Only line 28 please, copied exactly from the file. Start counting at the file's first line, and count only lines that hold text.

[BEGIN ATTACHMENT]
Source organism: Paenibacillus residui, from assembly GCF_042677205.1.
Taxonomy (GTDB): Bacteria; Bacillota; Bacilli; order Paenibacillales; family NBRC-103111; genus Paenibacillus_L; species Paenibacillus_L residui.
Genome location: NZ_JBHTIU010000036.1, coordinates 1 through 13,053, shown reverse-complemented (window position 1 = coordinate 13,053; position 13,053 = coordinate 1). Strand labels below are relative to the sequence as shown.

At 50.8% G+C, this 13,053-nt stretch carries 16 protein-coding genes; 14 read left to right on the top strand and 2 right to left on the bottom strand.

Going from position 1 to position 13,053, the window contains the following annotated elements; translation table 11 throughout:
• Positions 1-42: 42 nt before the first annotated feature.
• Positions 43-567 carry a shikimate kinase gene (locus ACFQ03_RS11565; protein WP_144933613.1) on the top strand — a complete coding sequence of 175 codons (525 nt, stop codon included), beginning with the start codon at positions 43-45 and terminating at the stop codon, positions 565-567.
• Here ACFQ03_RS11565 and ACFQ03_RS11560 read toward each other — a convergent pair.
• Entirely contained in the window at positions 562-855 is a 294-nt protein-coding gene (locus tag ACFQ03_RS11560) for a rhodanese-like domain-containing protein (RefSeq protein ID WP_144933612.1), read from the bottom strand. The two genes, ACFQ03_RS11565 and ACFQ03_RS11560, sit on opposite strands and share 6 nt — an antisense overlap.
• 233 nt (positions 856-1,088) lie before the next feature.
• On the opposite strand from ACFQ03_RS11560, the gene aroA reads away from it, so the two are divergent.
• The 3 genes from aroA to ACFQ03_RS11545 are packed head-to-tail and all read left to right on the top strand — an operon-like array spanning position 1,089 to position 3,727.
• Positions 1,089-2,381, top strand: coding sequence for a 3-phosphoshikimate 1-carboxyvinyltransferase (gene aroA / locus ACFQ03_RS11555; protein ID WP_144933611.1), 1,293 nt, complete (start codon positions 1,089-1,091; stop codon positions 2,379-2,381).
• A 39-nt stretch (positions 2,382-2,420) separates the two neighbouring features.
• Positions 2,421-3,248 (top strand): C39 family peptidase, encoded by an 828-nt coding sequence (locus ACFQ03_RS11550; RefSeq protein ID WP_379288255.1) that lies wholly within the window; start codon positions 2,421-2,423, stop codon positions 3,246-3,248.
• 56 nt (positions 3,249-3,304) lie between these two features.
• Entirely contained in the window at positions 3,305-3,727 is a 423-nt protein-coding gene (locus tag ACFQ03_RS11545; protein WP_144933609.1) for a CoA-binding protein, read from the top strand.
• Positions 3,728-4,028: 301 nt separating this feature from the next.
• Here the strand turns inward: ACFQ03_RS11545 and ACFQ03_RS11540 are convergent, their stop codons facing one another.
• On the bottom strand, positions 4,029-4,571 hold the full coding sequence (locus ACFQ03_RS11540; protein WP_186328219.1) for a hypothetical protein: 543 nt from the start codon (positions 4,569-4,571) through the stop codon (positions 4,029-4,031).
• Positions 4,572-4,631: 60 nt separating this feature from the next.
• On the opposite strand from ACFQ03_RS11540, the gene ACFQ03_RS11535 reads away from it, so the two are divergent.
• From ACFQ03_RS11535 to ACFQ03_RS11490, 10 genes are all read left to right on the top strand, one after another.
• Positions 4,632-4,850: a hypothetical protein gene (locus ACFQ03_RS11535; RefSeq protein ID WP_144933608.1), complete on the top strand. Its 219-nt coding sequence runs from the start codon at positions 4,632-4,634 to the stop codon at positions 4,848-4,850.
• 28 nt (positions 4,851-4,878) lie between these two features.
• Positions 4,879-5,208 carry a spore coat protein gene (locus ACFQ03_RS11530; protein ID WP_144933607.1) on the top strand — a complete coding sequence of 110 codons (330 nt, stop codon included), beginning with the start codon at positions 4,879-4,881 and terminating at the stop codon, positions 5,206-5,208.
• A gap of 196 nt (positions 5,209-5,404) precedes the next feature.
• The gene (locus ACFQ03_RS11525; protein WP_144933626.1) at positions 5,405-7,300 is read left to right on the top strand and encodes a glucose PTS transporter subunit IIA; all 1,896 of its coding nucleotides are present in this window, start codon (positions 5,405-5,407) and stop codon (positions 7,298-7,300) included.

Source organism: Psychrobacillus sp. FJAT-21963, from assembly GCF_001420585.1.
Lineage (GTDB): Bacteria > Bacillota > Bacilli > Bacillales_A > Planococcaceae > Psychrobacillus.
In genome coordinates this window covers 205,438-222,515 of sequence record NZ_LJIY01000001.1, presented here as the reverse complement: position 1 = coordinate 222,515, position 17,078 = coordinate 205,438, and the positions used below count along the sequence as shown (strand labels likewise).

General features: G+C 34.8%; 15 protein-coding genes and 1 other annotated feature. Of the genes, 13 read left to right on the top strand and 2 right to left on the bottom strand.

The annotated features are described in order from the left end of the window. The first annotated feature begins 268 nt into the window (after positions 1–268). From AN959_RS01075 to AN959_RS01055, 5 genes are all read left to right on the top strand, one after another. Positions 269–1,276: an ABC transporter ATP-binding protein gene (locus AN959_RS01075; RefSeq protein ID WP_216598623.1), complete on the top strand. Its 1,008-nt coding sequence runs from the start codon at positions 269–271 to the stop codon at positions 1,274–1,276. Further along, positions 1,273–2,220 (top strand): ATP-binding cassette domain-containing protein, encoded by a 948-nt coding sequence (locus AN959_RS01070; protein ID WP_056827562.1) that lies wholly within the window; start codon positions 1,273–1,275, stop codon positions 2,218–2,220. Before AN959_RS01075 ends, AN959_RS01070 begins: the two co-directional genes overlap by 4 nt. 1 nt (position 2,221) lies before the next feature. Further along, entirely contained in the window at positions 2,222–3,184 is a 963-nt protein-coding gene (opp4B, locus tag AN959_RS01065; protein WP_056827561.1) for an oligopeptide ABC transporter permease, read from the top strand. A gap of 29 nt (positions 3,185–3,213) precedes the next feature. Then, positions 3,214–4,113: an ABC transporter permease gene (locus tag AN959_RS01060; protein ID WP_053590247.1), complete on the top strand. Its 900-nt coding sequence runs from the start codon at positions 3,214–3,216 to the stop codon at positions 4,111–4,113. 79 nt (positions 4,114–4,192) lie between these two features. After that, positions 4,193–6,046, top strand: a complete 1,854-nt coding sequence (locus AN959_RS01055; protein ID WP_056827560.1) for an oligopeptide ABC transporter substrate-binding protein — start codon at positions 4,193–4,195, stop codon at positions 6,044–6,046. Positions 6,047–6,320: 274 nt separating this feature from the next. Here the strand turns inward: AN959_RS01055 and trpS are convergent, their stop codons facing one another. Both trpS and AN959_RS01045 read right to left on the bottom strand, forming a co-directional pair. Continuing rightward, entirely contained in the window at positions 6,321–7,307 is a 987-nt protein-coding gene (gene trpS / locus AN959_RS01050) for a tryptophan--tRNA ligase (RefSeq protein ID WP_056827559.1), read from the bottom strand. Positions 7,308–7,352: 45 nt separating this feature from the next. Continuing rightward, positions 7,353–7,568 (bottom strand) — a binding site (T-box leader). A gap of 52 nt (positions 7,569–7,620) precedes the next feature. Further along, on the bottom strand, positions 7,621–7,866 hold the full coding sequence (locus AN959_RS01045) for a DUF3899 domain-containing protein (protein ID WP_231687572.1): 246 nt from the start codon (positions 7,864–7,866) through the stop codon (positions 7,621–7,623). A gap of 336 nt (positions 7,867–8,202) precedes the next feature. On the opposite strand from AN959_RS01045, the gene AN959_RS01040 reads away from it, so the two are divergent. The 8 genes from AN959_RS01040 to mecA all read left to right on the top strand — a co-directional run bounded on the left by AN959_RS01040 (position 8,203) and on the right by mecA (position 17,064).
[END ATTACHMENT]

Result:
• The gene (locus ACFQ03_RS11525; protein WP_144933626.1) at positions 5,405-7,300 is read left to right on the top strand and encodes a glucose PTS transporter subunit IIA; all 1,896 of its coding nucleotides are present in this window, start codon (positions 5,405-5,407) and stop codon (positions 7,298-7,300) included.